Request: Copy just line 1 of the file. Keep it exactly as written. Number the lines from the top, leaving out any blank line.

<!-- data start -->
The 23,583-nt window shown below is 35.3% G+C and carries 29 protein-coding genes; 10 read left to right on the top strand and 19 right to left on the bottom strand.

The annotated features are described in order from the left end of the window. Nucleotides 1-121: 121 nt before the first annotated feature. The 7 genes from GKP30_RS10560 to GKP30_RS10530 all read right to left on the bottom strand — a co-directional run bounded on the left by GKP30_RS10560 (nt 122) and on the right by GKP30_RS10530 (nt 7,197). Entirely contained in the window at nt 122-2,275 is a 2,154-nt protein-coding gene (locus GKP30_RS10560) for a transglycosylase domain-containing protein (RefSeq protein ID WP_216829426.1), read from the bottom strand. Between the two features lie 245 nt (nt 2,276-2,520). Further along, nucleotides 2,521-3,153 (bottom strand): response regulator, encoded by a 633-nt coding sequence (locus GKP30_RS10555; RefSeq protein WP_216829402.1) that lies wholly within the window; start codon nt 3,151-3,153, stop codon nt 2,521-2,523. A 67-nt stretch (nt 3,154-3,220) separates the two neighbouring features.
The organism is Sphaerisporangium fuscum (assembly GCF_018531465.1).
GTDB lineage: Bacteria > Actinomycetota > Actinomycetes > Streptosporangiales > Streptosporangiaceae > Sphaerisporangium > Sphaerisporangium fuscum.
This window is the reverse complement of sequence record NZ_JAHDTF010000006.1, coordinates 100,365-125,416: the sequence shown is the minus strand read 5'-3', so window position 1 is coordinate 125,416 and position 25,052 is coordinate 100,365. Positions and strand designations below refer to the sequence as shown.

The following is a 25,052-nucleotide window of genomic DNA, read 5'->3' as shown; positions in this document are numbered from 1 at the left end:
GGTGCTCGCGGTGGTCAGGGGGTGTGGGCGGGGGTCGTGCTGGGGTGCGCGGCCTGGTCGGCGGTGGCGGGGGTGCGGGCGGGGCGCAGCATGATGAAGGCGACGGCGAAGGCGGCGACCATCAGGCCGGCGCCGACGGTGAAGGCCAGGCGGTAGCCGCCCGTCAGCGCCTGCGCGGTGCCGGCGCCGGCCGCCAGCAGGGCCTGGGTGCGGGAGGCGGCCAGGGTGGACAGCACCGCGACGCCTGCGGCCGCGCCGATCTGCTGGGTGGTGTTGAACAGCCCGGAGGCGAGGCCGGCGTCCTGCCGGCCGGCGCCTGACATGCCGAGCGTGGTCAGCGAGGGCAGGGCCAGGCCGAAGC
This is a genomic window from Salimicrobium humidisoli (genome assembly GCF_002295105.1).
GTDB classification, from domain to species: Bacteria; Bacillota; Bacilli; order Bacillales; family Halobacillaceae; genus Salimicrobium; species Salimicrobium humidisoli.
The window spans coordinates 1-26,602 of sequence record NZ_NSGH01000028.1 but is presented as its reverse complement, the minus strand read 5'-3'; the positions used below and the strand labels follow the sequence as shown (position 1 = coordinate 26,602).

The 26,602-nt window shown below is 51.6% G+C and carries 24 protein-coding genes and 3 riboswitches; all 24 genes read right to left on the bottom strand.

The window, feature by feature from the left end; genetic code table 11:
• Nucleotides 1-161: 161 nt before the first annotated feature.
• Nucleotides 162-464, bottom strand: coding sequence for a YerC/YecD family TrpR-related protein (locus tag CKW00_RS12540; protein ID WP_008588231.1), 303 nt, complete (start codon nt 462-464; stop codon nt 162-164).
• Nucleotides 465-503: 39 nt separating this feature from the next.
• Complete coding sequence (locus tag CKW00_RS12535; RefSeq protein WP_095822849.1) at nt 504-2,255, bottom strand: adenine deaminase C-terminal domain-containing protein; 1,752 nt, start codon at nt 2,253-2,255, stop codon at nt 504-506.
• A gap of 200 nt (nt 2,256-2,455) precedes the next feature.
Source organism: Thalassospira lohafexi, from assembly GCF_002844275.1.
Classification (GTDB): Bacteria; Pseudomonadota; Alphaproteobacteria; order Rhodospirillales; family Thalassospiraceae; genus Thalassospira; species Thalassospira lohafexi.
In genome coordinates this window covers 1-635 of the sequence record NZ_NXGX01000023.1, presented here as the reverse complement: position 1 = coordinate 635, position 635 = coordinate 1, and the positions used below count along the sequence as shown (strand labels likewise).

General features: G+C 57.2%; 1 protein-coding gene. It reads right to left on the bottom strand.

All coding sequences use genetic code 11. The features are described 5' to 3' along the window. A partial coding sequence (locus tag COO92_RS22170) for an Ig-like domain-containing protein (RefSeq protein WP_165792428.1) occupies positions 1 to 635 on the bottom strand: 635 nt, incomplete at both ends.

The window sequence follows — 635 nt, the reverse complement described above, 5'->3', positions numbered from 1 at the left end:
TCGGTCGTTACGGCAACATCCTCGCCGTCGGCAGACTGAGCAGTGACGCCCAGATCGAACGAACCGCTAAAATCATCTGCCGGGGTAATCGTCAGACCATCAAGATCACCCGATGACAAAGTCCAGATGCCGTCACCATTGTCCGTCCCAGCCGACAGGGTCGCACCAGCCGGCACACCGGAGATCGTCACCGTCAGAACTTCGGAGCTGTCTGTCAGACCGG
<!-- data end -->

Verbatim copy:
The 23,583-nt window shown below is 35.3% G+C and carries 29 protein-coding genes; 10 read left to right on the top strand and 19 right to left on the bottom strand.